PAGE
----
In 2007, the Secretariat moved from the Committee For Melbourne to the Global Cities Institute at RMIT University, itself affiliated with UN-HABITAT. There, projects associated with city-based responses to global climate change and globalization became increasingly important. The Melbourne Model was further elaborated, with a sustainability indicators program developed as a way of assessing and monitoring progress.[17] In 2012, the Circles of Sustainability method was elaborated to guide a city or urban region through a rigorous assessment process. As one of the outcomes it provides a figurative image of the overall sustainability of that city to illustrate its strengths and weaknesses.

In 2015, RMIT Professor Ralph Horne became the third director of the UN Global Compact Cities Programme and in February 2016 an Urban Thinkers Campus was organised at RMIT Melbourne in collaboration with World Vision International as part of the buildup to UN Habitat III. The theme of the Urban Thinkers Campus was Ethical Cities: Locking in Liveability. This was followed by the organisation of a Urban Innovation Forum on Ethical Cities in July 2016 in Barcelona, Spain as a collaboration between the UN Global Compact - Cities Programme, RMIT Europe and UN-Habitat.

Local Networks of the Global Compact[edit]

Local networks of the Global Compact advance the initiative and its ten principles at a country level. Currently there are approximately 85 Local Networks in total. These networks help companies and non profit organizations understand what responsible business means within diverse national, cultural, and linguistic contexts. Additionally, there are related programs for particular topics of interest, such as the Business for Peace initiative, that bring awareness to businesses and other organizations about instability and conflict, such that organizations can help to address these concerns from their own perspective and with the assistance of their local networks.[18] Local connections to supplement the international connections made by the Global Compact at large can help to broaden the engagement and impact of members. Local Networks are independent, self-governed and self managed entities, and work closely with the UN Global Compact's New York headquarters, and coordinate as points of contact for UN Global Compact signatories in their respective countries.[19] The Local Networks of the Global Compact are showcased, but not limited to the interactions chronicled below:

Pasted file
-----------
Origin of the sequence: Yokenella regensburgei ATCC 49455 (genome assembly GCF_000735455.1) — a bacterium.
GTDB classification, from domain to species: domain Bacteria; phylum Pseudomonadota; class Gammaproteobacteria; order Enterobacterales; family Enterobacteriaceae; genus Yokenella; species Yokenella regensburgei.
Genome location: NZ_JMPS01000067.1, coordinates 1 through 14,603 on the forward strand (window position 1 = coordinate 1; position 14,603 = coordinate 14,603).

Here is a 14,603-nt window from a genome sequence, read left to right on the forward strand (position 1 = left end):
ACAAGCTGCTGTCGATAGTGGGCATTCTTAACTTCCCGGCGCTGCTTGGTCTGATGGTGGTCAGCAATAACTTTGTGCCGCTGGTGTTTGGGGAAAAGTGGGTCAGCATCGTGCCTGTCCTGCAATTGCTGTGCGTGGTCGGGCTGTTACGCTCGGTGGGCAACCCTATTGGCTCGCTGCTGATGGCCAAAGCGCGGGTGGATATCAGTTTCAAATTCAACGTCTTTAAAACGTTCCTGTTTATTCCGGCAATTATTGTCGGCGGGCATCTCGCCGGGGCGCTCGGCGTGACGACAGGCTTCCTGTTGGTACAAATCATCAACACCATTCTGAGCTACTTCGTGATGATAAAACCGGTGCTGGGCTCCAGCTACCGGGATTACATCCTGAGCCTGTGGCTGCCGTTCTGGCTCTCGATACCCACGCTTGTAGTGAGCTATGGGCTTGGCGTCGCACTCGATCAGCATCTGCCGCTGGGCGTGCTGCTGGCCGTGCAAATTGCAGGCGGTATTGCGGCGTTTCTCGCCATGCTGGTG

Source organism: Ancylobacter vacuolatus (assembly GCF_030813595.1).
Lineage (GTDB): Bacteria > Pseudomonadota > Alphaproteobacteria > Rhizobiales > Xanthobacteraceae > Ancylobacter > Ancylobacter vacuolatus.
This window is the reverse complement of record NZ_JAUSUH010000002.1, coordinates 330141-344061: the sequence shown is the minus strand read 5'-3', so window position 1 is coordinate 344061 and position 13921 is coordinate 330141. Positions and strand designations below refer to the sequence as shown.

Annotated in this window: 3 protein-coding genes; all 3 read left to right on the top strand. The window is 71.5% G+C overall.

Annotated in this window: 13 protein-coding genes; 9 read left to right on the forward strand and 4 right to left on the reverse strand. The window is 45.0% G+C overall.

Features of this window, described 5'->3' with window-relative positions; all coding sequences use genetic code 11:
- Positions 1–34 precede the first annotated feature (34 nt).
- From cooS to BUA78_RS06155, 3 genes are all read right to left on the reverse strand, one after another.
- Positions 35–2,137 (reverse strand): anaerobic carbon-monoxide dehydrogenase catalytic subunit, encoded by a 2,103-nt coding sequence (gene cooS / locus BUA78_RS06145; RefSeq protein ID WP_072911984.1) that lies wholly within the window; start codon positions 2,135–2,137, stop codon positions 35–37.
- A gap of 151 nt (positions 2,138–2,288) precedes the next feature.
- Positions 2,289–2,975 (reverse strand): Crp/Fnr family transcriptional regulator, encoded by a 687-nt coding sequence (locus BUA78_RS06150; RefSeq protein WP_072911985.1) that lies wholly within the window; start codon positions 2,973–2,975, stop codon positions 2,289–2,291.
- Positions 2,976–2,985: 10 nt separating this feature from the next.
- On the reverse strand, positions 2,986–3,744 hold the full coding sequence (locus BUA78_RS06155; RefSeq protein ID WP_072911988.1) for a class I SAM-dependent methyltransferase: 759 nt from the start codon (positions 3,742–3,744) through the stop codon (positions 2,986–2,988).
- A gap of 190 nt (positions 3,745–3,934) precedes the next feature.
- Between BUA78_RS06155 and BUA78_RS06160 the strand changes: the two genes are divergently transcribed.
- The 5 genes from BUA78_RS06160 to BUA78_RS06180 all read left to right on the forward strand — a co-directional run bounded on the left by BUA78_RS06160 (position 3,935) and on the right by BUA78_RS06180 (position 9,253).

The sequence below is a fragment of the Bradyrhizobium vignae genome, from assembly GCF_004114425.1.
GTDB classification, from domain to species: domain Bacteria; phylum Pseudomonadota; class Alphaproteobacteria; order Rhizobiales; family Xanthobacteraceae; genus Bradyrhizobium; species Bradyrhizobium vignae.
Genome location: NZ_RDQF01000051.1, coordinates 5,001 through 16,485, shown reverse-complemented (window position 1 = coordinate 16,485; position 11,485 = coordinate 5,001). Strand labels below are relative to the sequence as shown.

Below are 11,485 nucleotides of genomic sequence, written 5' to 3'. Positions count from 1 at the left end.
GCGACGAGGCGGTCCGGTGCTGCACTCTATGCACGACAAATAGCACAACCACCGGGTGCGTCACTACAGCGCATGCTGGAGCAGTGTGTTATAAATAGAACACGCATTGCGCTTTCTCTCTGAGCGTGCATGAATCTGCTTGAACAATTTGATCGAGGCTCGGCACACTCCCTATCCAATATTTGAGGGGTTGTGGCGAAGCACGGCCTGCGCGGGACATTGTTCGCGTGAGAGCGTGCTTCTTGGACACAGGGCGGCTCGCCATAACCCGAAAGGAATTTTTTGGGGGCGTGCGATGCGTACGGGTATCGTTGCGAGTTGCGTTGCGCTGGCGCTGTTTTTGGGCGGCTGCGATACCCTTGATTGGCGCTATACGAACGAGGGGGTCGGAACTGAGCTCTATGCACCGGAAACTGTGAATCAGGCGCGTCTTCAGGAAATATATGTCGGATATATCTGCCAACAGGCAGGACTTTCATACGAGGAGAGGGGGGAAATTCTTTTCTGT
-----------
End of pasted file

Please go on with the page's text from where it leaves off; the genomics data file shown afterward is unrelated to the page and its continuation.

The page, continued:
Global Compact in Australia

  • The Global Compact Local Network in Australia was established in 2009 by a steering committee drawn from the Australian business community and stakeholder groups. It was formally incorporated in 2011.[20] as the Global Compact Network Australia Limited, and elections were held for the inaugural board of directors. In 2011 it established two business-led leadership groups dealing with human rights and anti-corruption.[21] The GCNA draws its funding directly from members and member-based activities, in contrast to many networks who rely in part on government funding.

Global Compact Network in Bulgaria

  • The Global Compact Local Network in Bulgaria was founded in January 2003, under the auspices of President Georgi Parvanov. The voluntary initiative unites 120 Bulgarian companies, non-governmental organizations and academia into a unique network. All members are united around the idea to apply the ten principles of the UN Global Compact in their daily practices and to be responsible corporate citizens.In 2006, to strengthen and enhance the role of the initiative, a management structure was introduced consisting of Advisory Board and a Secretariat. For the period 2006-2010 the network activities were supported by the United Nations Development Program Bulgaria. With the active participation and financial contribution of its members Global Compact Bulgaria organized numerous initiatives related to environment, health, education and youth. Among them are the projects: "Unleashing Entrepreneurship"; "Love Bridge"; "Sharing Best Practices in Corporate Social Responsibility".[22]